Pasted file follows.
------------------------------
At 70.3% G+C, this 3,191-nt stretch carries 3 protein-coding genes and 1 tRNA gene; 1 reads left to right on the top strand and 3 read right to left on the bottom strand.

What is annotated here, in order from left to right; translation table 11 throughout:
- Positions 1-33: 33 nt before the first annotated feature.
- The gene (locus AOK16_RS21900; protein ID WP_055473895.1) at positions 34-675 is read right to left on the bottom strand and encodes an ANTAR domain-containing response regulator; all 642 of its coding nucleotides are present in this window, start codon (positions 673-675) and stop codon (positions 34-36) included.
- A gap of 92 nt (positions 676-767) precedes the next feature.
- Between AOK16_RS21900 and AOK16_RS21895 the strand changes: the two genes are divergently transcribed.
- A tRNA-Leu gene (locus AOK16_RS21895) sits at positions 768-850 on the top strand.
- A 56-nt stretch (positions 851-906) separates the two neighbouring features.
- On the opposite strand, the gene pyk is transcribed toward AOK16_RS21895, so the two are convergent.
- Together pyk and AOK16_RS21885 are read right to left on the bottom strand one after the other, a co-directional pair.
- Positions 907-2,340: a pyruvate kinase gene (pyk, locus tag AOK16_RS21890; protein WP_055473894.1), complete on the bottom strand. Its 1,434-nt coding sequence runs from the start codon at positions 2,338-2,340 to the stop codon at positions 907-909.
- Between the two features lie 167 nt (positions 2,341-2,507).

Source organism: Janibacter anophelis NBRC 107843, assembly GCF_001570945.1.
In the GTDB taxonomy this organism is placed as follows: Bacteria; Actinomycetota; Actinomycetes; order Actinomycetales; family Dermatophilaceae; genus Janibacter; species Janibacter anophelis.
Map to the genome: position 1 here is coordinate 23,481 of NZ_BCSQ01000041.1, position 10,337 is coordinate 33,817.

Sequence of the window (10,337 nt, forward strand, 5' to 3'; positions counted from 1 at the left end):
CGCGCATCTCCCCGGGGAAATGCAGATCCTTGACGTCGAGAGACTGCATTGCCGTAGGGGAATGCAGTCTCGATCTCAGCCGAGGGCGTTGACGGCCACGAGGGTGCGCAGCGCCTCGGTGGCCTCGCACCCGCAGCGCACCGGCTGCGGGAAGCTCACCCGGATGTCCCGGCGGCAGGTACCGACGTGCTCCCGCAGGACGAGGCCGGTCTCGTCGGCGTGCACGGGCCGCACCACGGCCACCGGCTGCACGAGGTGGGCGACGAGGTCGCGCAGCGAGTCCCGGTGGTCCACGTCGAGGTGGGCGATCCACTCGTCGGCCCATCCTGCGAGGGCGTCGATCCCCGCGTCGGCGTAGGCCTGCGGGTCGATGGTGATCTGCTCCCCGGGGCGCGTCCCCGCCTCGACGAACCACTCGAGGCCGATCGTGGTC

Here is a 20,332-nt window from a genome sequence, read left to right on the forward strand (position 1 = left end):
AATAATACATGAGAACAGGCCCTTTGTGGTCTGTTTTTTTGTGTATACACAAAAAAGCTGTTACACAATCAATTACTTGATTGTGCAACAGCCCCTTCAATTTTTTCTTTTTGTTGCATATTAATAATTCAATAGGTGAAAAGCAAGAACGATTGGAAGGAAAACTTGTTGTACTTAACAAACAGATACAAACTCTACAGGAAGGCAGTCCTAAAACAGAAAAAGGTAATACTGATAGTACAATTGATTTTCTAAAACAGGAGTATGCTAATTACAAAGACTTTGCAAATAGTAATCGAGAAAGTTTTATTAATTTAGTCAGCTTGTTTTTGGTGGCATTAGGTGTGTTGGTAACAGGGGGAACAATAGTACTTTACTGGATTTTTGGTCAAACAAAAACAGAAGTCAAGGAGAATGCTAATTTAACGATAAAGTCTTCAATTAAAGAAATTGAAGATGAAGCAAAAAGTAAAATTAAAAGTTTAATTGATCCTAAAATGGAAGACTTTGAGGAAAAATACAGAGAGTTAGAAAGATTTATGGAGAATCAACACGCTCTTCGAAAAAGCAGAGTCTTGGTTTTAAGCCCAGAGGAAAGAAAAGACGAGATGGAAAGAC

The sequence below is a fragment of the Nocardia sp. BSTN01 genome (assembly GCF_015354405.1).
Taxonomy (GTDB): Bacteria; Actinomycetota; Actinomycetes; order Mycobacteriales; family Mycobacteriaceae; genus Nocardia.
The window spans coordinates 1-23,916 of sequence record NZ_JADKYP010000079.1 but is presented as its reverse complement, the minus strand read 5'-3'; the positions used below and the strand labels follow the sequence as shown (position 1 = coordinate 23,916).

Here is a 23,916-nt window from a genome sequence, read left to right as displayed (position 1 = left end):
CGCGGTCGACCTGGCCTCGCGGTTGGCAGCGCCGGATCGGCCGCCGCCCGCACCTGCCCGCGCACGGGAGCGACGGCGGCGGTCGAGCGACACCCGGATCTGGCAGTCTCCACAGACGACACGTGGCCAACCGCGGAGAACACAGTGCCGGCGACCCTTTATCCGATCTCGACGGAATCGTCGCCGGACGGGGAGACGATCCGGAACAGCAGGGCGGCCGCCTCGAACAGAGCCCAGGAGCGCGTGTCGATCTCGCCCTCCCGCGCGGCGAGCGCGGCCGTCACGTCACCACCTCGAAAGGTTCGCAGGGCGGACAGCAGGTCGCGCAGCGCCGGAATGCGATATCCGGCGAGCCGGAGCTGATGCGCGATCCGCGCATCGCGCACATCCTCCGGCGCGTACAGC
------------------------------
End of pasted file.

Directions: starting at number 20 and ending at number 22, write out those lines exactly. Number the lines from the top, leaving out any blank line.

The sequence below is a fragment of the Nocardia sp. BSTN01 genome (assembly GCF_015354405.1).
Taxonomy (GTDB): Bacteria; Actinomycetota; Actinomycetes; order Mycobacteriales; family Mycobacteriaceae; genus Nocardia.
The window spans coordinates 1-23,916 of sequence record NZ_JADKYP010000079.1 but is presented as its reverse complement, the minus strand read 5'-3'; the positions used below and the strand labels follow the sequence as shown (position 1 = coordinate 23,916).